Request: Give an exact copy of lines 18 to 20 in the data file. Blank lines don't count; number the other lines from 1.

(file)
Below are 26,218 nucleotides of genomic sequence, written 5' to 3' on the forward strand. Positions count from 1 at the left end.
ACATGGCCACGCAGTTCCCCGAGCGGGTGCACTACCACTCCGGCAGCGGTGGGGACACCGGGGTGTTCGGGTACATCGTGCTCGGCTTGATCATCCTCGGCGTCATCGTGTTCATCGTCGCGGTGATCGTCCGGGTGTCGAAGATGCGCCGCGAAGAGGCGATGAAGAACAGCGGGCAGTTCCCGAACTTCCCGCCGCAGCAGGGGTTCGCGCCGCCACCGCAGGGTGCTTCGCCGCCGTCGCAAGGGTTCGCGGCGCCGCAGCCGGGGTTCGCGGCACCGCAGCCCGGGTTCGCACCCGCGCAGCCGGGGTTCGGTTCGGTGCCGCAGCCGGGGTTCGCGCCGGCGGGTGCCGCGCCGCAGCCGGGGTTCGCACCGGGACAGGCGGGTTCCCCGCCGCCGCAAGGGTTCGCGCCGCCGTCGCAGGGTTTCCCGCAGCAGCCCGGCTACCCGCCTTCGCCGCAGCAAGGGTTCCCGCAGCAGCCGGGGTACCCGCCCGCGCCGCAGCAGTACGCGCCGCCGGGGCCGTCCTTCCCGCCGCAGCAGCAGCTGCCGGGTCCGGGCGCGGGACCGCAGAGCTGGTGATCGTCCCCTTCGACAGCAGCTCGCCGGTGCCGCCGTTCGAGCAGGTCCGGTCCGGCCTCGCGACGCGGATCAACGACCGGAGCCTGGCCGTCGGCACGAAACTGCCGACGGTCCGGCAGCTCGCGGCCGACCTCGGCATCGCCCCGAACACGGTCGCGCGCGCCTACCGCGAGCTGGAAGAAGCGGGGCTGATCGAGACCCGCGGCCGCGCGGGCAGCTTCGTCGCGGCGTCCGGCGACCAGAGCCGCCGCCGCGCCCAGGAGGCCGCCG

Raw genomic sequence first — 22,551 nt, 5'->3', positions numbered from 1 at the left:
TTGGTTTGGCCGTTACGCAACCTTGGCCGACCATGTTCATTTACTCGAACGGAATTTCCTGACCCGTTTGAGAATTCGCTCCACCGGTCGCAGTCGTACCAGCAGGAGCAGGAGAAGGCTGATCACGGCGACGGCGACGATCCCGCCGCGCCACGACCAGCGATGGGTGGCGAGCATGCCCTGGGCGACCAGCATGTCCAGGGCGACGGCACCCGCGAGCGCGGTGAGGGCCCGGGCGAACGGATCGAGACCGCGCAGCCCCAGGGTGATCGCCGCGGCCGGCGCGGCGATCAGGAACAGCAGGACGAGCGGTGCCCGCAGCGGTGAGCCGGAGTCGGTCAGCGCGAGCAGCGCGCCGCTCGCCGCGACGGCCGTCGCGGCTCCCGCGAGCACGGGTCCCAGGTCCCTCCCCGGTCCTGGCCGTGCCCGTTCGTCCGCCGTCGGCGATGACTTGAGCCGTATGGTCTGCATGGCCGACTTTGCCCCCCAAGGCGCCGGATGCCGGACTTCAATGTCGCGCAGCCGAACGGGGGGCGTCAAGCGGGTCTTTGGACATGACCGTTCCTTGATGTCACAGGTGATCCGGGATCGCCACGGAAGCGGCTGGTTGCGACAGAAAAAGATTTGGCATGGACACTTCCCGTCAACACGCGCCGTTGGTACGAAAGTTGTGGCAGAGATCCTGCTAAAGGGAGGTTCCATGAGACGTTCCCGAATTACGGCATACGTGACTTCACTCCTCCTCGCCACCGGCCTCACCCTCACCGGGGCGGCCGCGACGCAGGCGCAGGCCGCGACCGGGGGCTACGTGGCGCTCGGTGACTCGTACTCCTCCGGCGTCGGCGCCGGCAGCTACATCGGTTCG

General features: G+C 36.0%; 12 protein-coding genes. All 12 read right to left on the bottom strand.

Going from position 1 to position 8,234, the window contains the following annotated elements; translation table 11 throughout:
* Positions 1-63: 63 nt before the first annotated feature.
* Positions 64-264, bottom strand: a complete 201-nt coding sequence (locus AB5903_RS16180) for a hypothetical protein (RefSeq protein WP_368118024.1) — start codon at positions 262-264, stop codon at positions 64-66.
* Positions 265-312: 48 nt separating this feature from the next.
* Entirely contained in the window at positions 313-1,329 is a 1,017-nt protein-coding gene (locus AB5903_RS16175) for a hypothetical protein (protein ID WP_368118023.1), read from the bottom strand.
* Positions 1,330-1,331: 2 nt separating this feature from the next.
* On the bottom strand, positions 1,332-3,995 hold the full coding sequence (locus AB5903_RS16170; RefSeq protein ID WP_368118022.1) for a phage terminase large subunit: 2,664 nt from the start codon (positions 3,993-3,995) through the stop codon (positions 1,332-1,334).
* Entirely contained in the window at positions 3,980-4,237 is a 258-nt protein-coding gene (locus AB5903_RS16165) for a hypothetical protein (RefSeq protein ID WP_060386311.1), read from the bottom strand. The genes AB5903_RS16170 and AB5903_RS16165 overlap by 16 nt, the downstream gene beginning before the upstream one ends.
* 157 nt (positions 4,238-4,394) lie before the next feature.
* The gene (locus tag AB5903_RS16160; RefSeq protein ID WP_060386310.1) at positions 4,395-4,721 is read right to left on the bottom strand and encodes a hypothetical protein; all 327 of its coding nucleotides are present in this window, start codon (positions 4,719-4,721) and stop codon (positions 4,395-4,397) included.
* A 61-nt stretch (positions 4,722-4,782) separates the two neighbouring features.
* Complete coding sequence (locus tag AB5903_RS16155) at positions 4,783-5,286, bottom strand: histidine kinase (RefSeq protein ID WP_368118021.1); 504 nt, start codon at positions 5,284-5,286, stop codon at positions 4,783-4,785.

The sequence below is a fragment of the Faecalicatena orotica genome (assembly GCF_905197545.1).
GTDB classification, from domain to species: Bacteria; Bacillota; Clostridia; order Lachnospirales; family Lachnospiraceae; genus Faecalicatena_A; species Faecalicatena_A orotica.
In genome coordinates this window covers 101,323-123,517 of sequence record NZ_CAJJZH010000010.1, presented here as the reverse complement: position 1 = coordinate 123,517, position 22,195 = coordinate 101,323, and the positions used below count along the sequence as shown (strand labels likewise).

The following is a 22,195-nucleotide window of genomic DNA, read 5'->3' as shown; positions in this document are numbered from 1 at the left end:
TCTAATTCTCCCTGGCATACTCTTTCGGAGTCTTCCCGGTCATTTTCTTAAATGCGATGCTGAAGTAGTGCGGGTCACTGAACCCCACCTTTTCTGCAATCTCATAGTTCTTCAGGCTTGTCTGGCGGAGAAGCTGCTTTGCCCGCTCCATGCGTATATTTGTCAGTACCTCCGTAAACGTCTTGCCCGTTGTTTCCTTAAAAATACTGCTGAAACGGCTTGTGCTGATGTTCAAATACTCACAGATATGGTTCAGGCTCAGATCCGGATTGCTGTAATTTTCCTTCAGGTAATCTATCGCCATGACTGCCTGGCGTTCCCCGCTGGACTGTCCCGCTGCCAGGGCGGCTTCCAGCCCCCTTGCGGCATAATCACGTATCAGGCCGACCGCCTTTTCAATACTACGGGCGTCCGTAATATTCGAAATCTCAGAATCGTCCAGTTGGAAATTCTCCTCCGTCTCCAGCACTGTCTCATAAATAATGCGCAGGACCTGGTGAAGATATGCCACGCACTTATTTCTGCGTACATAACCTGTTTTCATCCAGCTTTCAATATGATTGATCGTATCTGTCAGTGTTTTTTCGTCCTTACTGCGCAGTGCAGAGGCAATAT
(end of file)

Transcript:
The sequence below is a fragment of the Faecalicatena orotica genome (assembly GCF_905197545.1).
GTDB classification, from domain to species: Bacteria; Bacillota; Clostridia; order Lachnospirales; family Lachnospiraceae; genus Faecalicatena_A; species Faecalicatena_A orotica.
In genome coordinates this window covers 101,323-123,517 of sequence record NZ_CAJJZH010000010.1, presented here as the reverse complement: position 1 = coordinate 123,517, position 22,195 = coordinate 101,323, and the positions used below count along the sequence as shown (strand labels likewise).